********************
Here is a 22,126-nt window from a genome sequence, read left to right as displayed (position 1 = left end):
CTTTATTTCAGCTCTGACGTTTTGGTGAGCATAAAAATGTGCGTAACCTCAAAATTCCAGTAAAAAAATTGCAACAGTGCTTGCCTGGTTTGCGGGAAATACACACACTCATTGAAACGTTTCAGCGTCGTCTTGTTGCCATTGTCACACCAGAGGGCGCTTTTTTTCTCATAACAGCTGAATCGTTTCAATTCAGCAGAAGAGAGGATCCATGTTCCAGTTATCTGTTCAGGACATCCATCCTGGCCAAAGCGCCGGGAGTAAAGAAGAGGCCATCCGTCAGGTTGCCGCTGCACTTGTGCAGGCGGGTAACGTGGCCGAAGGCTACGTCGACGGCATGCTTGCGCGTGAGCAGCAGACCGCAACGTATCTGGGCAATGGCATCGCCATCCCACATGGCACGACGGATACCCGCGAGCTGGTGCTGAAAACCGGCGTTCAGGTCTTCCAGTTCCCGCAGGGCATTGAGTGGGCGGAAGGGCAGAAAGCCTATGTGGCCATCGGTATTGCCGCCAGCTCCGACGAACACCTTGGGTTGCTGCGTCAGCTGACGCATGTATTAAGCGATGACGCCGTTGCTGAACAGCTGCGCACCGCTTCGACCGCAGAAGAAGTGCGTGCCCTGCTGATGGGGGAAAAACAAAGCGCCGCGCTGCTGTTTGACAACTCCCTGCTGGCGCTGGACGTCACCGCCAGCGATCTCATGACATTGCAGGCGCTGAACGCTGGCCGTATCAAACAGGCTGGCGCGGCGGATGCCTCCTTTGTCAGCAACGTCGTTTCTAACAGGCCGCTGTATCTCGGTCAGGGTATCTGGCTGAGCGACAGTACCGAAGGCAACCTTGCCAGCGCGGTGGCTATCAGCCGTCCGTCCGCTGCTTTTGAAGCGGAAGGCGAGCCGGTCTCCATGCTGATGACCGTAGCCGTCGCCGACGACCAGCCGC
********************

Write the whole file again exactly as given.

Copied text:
Here is a 22,126-nt window from a genome sequence, read left to right as displayed (position 1 = left end):
CTTTATTTCAGCTCTGACGTTTTGGTGAGCATAAAAATGTGCGTAACCTCAAAATTCCAGTAAAAAAATTGCAACAGTGCTTGCCTGGTTTGCGGGAAATACACACACTCATTGAAACGTTTCAGCGTCGTCTTGTTGCCATTGTCACACCAGAGGGCGCTTTTTTTCTCATAACAGCTGAATCGTTTCAATTCAGCAGAAGAGAGGATCCATGTTCCAGTTATCTGTTCAGGACATCCATCCTGGCCAAAGCGCCGGGAGTAAAGAAGAGGCCATCCGTCAGGTTGCCGCTGCACTTGTGCAGGCGGGTAACGTGGCCGAAGGCTACGTCGACGGCATGCTTGCGCGTGAGCAGCAGACCGCAACGTATCTGGGCAATGGCATCGCCATCCCACATGGCACGACGGATACCCGCGAGCTGGTGCTGAAAACCGGCGTTCAGGTCTTCCAGTTCCCGCAGGGCATTGAGTGGGCGGAAGGGCAGAAAGCCTATGTGGCCATCGGTATTGCCGCCAGCTCCGACGAACACCTTGGGTTGCTGCGTCAGCTGACGCATGTATTAAGCGATGACGCCGTTGCTGAACAGCTGCGCACCGCTTCGACCGCAGAAGAAGTGCGTGCCCTGCTGATGGGGGAAAAACAAAGCGCCGCGCTGCTGTTTGACAACTCCCTGCTGGCGCTGGACGTCACCGCCAGCGATCTCATGACATTGCAGGCGCTGAACGCTGGCCGTATCAAACAGGCTGGCGCGGCGGATGCCTCCTTTGTCAGCAACGTCGTTTCTAACAGGCCGCTGTATCTCGGTCAGGGTATCTGGCTGAGCGACAGTACCGAAGGCAACCTTGCCAGCGCGGTGGCTATCAGCCGTCCGTCCGCTGCTTTTGAAGCGGAAGGCGAGCCGGTCTCCATGCTGATGACCGTAGCCGTCGCCGACGACCAGCCGC